Wine for Witches, Milk for Saints
by Rachael K. Jones
My grandmother would have disapproved of a Tinker in a Father Christmas suit, my customary dress in the children’s hospital each December. She believed no good could come of frivolity in our profession, when a routine procedure could end in tragedy. I saw her point when I found myself delivering bad news in costume to a 7-year-old and her sick friend on Christmas Eve.
Maria wasn’t supposed to be in Lia’s hospital room to begin with. She should have been in the Puppet Ward with her little brother Enzo, who was infected with puppetism. Instead, the two young girls curled up cross-legged on the hospital bed, divvying up sweets I knew Lia shouldn’t eat in her condition. Congenital heart failure didn’t require abstention from sugar, but with her transfer imminent, the Coromancers advised against heavy food, as it could interfere with medical magic.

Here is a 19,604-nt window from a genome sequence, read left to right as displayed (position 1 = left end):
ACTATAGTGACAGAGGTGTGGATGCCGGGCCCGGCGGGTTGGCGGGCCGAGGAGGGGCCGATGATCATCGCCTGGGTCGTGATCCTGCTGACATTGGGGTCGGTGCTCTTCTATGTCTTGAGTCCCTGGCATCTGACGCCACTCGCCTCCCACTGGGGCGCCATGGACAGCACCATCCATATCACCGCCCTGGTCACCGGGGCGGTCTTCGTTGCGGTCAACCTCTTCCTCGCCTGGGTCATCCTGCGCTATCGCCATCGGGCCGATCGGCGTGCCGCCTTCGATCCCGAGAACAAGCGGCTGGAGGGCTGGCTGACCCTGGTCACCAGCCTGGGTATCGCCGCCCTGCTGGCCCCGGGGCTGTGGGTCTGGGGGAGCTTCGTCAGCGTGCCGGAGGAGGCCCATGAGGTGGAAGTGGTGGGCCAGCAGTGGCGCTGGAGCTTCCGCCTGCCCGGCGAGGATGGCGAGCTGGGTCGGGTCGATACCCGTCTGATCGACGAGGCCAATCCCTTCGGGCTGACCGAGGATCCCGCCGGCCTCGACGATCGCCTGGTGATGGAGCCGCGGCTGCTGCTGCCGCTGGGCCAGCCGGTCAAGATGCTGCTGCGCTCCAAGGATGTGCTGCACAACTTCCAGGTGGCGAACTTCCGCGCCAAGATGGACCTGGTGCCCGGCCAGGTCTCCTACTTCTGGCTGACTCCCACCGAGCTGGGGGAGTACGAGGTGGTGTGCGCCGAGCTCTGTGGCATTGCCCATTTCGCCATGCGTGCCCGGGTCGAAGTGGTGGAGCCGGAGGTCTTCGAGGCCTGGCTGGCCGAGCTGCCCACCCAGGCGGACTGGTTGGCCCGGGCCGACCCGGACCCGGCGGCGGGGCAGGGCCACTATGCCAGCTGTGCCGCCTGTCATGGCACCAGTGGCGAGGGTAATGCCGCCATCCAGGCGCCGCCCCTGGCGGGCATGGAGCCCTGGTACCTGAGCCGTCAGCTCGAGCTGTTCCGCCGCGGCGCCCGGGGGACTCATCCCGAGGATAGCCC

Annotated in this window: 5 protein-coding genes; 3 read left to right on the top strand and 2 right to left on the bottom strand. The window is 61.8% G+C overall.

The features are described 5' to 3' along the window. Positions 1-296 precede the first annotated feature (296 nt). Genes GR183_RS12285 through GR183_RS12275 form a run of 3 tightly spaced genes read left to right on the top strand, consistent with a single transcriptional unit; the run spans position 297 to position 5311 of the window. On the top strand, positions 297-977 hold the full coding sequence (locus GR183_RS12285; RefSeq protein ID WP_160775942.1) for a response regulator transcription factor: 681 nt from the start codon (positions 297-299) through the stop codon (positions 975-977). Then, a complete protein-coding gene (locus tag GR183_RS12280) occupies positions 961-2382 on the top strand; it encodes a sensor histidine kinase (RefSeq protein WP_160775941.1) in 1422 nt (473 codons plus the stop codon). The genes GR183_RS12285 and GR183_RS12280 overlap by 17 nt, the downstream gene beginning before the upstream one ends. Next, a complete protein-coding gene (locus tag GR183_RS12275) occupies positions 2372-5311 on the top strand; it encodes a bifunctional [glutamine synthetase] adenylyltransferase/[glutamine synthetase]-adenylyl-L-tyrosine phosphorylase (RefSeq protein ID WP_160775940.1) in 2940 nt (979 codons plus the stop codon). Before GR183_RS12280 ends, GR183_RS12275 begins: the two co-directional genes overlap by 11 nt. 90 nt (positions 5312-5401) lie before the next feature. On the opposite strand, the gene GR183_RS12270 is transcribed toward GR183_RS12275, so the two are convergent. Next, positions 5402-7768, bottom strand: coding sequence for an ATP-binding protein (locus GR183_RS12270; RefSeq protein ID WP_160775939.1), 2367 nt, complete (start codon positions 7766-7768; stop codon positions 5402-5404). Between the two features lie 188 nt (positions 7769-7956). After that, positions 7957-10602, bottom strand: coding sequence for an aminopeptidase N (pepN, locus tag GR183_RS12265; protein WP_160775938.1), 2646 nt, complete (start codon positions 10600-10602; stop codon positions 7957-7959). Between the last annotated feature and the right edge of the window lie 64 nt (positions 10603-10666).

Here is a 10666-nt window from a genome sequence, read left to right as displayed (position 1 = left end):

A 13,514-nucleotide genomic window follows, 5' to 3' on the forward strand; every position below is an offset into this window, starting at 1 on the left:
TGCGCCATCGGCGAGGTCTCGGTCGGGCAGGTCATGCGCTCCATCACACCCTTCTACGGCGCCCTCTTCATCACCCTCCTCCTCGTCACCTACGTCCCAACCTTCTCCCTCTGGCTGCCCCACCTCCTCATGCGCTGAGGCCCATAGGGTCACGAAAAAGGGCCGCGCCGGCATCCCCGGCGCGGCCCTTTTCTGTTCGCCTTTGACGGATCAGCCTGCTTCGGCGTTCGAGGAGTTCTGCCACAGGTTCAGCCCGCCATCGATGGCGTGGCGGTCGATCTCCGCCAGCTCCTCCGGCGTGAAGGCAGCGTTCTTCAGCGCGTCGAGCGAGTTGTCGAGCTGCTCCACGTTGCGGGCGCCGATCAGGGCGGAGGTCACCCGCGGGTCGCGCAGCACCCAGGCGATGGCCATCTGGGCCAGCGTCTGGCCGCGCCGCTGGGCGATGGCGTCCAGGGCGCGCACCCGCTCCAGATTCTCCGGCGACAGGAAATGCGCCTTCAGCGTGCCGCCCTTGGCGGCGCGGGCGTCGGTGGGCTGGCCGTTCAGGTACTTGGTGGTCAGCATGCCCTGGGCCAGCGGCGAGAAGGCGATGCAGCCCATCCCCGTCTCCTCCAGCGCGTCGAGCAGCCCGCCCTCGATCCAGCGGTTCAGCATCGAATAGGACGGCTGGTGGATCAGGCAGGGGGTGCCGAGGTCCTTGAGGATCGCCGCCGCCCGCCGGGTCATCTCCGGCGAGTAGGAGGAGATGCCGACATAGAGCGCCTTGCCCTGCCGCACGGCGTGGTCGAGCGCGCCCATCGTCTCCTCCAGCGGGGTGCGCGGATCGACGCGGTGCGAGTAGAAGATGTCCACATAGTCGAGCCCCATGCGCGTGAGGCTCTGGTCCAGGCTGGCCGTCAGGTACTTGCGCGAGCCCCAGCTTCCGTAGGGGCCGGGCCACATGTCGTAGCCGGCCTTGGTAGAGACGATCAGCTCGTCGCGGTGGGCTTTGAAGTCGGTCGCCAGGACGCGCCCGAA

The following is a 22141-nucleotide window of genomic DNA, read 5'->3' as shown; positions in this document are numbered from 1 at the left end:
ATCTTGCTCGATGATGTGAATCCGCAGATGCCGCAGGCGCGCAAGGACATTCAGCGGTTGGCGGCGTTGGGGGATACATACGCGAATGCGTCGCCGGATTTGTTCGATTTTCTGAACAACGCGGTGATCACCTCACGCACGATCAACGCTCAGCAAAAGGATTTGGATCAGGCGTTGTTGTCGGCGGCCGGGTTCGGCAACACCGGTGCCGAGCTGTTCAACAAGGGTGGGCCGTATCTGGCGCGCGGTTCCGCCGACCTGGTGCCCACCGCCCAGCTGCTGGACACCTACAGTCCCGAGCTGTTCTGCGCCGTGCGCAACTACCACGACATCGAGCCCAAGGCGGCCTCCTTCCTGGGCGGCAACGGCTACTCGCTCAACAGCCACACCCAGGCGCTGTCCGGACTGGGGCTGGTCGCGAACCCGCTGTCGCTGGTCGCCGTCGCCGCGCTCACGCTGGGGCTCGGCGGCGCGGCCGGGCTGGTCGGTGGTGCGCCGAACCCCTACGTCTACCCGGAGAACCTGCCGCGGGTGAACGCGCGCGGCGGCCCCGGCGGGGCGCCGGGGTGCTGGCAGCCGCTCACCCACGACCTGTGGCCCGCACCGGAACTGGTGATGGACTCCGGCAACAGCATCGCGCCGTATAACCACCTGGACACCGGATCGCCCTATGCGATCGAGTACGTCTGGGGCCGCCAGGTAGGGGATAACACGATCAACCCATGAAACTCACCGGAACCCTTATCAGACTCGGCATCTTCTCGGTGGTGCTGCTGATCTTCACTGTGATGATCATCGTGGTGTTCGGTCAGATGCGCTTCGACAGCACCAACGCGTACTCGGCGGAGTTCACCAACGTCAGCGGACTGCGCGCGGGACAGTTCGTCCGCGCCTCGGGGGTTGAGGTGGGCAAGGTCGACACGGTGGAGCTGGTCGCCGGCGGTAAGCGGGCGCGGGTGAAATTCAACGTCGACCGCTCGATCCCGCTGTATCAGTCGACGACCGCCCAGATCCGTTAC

I didn’t know how she’d smuggled in the contraband, but that was Maria. It wasn’t easy for siblings of sick children, stuck in a hospital for days on end. Maria coped by slipping into all sorts of places she shouldn’t go. But on Christmas Eve, we all tended to look the other way.